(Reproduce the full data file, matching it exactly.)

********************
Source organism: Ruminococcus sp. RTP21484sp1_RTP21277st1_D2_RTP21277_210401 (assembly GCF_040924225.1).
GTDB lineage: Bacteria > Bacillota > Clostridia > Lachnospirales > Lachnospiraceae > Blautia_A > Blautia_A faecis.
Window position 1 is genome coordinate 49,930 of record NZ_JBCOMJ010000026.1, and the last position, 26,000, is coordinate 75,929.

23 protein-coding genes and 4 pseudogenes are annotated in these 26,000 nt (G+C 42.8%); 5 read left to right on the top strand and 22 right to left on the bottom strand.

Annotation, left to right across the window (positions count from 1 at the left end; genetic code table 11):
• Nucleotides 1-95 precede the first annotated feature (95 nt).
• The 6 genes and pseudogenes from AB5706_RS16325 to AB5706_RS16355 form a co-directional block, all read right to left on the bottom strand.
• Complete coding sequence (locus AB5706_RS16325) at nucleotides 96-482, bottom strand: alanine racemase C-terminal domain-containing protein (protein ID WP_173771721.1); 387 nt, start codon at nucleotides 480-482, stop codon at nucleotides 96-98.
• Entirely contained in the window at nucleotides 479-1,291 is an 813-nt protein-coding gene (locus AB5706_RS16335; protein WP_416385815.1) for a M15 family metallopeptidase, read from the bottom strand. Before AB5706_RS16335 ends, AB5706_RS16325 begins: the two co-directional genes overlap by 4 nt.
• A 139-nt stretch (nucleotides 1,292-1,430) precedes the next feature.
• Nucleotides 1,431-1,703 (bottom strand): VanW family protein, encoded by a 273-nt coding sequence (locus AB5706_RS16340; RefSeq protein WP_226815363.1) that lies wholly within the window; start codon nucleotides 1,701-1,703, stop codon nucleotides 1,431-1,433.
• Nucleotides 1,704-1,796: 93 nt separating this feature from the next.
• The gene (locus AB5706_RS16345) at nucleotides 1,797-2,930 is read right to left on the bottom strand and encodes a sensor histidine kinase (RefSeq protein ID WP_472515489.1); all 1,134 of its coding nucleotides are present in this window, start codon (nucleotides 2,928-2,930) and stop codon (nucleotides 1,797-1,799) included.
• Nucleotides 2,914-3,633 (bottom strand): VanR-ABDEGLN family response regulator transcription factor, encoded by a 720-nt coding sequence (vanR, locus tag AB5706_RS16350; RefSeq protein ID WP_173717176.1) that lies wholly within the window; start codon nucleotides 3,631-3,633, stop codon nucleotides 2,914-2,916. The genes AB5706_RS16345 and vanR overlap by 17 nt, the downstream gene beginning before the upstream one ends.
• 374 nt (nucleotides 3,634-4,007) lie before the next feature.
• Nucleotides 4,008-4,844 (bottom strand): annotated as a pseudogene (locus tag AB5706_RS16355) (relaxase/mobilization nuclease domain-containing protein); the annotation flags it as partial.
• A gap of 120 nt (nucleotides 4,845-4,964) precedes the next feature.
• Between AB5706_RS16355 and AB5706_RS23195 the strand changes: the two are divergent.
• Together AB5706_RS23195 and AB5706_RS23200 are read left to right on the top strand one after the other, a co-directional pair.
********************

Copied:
Source organism: Ruminococcus sp. RTP21484sp1_RTP21277st1_D2_RTP21277_210401 (assembly GCF_040924225.1).
GTDB lineage: Bacteria > Bacillota > Clostridia > Lachnospirales > Lachnospiraceae > Blautia_A > Blautia_A faecis.
Window position 1 is genome coordinate 49,930 of record NZ_JBCOMJ010000026.1, and the last position, 26,000, is coordinate 75,929.

23 protein-coding genes and 4 pseudogenes are annotated in these 26,000 nt (G+C 42.8%); 5 read left to right on the top strand and 22 right to left on the bottom strand.

Annotation, left to right across the window (positions count from 1 at the left end; genetic code table 11):
• Nucleotides 1-95 precede the first annotated feature (95 nt).
• The 6 genes and pseudogenes from AB5706_RS16325 to AB5706_RS16355 form a co-directional block, all read right to left on the bottom strand.
• Complete coding sequence (locus AB5706_RS16325) at nucleotides 96-482, bottom strand: alanine racemase C-terminal domain-containing protein (protein ID WP_173771721.1); 387 nt, start codon at nucleotides 480-482, stop codon at nucleotides 96-98.
• Entirely contained in the window at nucleotides 479-1,291 is an 813-nt protein-coding gene (locus AB5706_RS16335; protein WP_416385815.1) for a M15 family metallopeptidase, read from the bottom strand. Before AB5706_RS16335 ends, AB5706_RS16325 begins: the two co-directional genes overlap by 4 nt.
• A 139-nt stretch (nucleotides 1,292-1,430) precedes the next feature.
• Nucleotides 1,431-1,703 (bottom strand): VanW family protein, encoded by a 273-nt coding sequence (locus AB5706_RS16340; RefSeq protein WP_226815363.1) that lies wholly within the window; start codon nucleotides 1,701-1,703, stop codon nucleotides 1,431-1,433.
• Nucleotides 1,704-1,796: 93 nt separating this feature from the next.
• The gene (locus AB5706_RS16345) at nucleotides 1,797-2,930 is read right to left on the bottom strand and encodes a sensor histidine kinase (RefSeq protein ID WP_472515489.1); all 1,134 of its coding nucleotides are present in this window, start codon (nucleotides 2,928-2,930) and stop codon (nucleotides 1,797-1,799) included.
• Nucleotides 2,914-3,633 (bottom strand): VanR-ABDEGLN family response regulator transcription factor, encoded by a 720-nt coding sequence (vanR, locus tag AB5706_RS16350; RefSeq protein ID WP_173717176.1) that lies wholly within the window; start codon nucleotides 3,631-3,633, stop codon nucleotides 2,914-2,916. The genes AB5706_RS16345 and vanR overlap by 17 nt, the downstream gene beginning before the upstream one ends.
• 374 nt (nucleotides 3,634-4,007) lie before the next feature.
• Nucleotides 4,008-4,844 (bottom strand): annotated as a pseudogene (locus tag AB5706_RS16355) (relaxase/mobilization nuclease domain-containing protein); the annotation flags it as partial.
• A gap of 120 nt (nucleotides 4,845-4,964) precedes the next feature.
• Between AB5706_RS16355 and AB5706_RS23195 the strand changes: the two are divergent.
• Together AB5706_RS23195 and AB5706_RS23200 are read left to right on the top strand one after the other, a co-directional pair.